Justice

The Age You Marry Matters More Than You Think

July 16th 2015

By:
Laura Donovan

It's well-known that people who marry young are more likely to get divorced than those who tie the knot a little later in life.

Putting a ring on it too late, however, might actually increase your chances of breaking up, according to an analysis conducted by University of Utah sociologist Nicholas Wolfinger. Studying the National Survey of Family Growth data, Wolfinger concluded divorce risk decreases for those who marry in their late 20s or early 30s. However, divorce risk goes up for people who marry in their late 30s.

Getting married past a certain age

"For years, it seemed like the longer you waited to marry, the better," Wolfinger wrote. "That’s because the relationship between age at marriage and divorce risk was almost linear: The older you were, the lower the chances of divorce. Although teens still face an elevated divorce risk relative to older adults, my analysis of more recent data shows that those who tie the knot after their early thirties are now more likely to divorce than those who marry in their late twenties."

Wolfinger added that this goes against previous research that suggested marrying later in life lowers the odds of divorce. According to his research, divorce risk goes up for those who marry after turning 32.

Divorce risk

"[W]hat was true for decades no longer seems to be the case," he wrote. "My data analysis shows that prior to age 32 or so, each additional year of age at marriage reduces the odds of divorce by 11 percent. However, after that the odds of divorce increase by 5 percent per year."

Slate dubbed this "the Goldilocks theory of marriage: Getting married too early is risky, but so is getting married too late. Your late 20s and early 30s are just right."

Wolfinger doesn't have a clear answer on why divorce rates are higher for people who marry in their late thirties, but he suspects it could mean these folks never really wanted to get married in the first place.

"[M]y money is on a selection effect: the kinds of people who wait till their thirties to get married may be the kinds of people who aren’t predisposed toward doing well in their marriages," he wrote. "[S]ome people seem to be congenitally cantankerous. Such people naturally have trouble with interpersonal relationships. Consequently they delay marriage, often because they can’t find anyone willing to marry them. When they do tie the knot, their marriages are automatically at high risk for divorce. More generally, perhaps people who marry later face a pool of potential spouses that has been winnowed down to exclude the individuals most predisposed to succeed at matrimony."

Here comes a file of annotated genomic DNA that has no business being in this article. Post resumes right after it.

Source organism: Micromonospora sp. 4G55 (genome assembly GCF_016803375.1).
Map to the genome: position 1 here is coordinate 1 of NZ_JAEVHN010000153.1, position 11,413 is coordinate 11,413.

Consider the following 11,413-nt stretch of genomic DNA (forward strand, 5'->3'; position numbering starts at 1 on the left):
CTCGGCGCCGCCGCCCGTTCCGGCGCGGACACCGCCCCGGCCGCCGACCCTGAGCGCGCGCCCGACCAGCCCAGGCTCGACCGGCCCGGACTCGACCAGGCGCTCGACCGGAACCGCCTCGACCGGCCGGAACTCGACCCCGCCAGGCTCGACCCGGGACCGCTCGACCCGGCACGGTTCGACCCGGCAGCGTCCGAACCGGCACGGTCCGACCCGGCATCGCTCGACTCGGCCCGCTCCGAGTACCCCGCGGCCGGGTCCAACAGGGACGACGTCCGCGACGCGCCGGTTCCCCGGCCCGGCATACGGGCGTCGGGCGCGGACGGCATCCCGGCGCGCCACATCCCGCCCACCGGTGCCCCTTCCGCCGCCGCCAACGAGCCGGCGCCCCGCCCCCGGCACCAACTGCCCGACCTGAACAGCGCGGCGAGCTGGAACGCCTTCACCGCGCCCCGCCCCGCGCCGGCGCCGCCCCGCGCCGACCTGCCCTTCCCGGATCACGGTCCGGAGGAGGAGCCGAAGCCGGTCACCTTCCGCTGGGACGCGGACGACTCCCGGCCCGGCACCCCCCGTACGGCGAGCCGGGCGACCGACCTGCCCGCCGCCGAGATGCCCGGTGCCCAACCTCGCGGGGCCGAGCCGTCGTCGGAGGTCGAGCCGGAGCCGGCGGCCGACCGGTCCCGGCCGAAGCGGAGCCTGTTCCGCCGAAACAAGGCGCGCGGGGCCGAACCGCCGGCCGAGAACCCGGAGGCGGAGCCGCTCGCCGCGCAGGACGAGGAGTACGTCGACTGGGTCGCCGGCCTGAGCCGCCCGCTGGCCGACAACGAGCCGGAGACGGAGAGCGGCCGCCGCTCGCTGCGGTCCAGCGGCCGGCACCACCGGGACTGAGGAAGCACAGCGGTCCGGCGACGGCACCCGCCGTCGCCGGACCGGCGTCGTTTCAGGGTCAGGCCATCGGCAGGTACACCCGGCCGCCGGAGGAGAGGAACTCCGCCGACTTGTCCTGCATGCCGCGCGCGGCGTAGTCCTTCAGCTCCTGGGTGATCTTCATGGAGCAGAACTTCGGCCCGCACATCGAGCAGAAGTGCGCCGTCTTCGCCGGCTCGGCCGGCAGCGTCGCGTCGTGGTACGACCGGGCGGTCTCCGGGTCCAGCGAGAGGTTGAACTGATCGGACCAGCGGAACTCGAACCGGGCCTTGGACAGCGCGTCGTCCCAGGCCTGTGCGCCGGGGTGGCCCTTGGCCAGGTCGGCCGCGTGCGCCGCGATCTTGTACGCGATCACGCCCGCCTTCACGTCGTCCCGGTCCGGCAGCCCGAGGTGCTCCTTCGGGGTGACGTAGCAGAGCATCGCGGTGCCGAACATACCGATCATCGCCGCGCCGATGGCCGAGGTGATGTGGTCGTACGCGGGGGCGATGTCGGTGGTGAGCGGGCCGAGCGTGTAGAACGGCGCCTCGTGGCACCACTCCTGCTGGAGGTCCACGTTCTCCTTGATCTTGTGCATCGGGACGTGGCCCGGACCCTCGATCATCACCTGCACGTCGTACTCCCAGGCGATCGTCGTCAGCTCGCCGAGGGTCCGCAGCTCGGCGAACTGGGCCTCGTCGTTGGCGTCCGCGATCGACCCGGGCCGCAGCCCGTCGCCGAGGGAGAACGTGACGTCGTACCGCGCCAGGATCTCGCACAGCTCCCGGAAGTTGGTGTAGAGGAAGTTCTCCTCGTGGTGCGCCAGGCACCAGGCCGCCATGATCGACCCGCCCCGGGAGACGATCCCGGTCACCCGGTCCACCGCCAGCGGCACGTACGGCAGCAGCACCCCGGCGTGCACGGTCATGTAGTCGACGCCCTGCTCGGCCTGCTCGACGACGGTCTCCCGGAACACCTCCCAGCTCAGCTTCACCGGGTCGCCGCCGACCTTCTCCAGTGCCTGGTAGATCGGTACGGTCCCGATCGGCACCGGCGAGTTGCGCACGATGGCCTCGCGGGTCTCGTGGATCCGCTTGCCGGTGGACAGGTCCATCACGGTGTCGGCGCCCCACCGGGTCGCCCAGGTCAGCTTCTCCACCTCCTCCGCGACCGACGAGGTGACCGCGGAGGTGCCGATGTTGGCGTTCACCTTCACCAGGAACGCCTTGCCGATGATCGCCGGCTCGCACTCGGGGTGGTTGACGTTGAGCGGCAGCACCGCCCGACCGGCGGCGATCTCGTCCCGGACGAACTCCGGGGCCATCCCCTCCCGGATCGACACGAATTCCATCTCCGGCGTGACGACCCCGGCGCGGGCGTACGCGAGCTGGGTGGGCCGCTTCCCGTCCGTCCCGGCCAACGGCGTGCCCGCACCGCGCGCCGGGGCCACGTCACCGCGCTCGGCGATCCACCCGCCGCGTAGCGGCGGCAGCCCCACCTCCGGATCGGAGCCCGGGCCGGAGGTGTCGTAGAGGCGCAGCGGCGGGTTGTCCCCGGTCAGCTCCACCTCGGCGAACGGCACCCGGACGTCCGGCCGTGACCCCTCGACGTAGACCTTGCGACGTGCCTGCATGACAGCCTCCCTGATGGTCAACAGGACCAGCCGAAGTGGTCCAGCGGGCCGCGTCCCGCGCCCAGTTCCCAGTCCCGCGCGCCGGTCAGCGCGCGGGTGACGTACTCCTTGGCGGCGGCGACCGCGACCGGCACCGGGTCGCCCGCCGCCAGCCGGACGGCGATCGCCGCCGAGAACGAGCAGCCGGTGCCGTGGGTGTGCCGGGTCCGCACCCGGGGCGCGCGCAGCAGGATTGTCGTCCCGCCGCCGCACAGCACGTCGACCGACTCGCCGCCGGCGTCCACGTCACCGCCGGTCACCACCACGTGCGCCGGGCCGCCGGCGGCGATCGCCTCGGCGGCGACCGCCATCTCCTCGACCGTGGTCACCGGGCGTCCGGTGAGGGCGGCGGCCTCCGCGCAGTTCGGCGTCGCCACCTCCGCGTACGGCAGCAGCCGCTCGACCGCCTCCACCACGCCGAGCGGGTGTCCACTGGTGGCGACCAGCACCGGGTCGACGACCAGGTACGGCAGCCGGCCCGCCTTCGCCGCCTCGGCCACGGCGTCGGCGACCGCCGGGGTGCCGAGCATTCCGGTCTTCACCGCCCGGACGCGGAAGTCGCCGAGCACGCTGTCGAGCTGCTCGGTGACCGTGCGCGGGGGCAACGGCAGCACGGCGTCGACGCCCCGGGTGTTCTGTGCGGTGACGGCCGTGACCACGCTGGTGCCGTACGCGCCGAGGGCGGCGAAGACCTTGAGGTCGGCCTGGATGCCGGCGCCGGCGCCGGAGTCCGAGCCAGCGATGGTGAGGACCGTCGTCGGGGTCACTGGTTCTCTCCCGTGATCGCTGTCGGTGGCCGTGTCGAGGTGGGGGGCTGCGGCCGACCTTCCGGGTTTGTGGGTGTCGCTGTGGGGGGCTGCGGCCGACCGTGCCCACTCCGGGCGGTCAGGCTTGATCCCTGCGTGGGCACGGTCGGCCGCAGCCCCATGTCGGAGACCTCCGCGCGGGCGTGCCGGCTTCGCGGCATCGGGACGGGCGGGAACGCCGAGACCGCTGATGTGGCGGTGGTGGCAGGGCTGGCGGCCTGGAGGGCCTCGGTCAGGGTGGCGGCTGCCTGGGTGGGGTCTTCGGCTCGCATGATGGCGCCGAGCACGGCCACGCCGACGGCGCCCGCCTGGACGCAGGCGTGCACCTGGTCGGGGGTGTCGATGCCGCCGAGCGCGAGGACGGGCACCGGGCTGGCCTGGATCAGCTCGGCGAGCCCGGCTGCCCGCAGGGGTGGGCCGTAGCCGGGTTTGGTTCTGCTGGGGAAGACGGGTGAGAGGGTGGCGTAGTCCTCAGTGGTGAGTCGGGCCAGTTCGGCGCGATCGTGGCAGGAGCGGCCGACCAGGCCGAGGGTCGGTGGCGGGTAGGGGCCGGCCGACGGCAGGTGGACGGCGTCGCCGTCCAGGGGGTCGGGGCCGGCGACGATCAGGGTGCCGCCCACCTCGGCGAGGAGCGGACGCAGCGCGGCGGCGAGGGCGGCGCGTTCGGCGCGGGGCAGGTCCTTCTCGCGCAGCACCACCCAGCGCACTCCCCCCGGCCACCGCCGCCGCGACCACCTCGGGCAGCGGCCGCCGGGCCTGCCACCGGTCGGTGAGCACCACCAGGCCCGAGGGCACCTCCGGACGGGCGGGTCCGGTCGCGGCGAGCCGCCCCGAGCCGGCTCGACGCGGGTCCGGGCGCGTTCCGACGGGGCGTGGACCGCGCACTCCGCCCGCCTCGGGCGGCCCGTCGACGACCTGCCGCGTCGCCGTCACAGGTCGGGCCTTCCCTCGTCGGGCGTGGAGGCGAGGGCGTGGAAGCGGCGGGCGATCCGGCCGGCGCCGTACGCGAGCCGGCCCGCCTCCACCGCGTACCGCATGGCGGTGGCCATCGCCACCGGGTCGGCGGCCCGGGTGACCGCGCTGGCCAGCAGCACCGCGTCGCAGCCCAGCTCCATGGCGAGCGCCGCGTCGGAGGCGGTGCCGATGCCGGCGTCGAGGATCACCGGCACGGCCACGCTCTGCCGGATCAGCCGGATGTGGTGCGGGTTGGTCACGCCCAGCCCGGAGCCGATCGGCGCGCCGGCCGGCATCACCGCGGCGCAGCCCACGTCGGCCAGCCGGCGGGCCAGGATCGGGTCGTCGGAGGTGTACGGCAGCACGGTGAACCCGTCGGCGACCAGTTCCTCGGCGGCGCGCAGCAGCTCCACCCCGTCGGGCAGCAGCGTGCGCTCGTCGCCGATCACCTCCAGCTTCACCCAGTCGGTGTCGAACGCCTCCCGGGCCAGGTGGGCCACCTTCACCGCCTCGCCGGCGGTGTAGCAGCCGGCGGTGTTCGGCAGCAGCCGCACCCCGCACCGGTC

Getting married young

What if you skew the other way and get married young? Kate Figes, who interviewed more than 100 couples for her book "Couples: The Truth," told The Guardian last year that the reason young couples decide to marry can determine whether the union will last.

“[If] they want an expensive party, to be center stage for a day, because they have romanticized notions of finding their ‘soulmate,’ or want the imagined extra security marriage might bring, they could be in for a nasty shock, and a speedy separation,” she said. “On the other hand there are people who marry, say, their childhood sweetheart, or the person they fell in love with at university. They grow up together.”

Other reasons why it might not last

Last year, two academics from Emory University conducted a survey called "'A Diamond is Forever' and Other Fairy Tales: The Relationship between Wedding Expenses and Marriage Duration" and found time spent dating before the proposal significantly lowers the chances of divorce. Dating for less than a year posed the highest risk of divorce:

Time spent dating before proposal in relation to divorce risk

The research also found expensive rings are associated with higher divorce risk as well:

Ring cost and divorce risk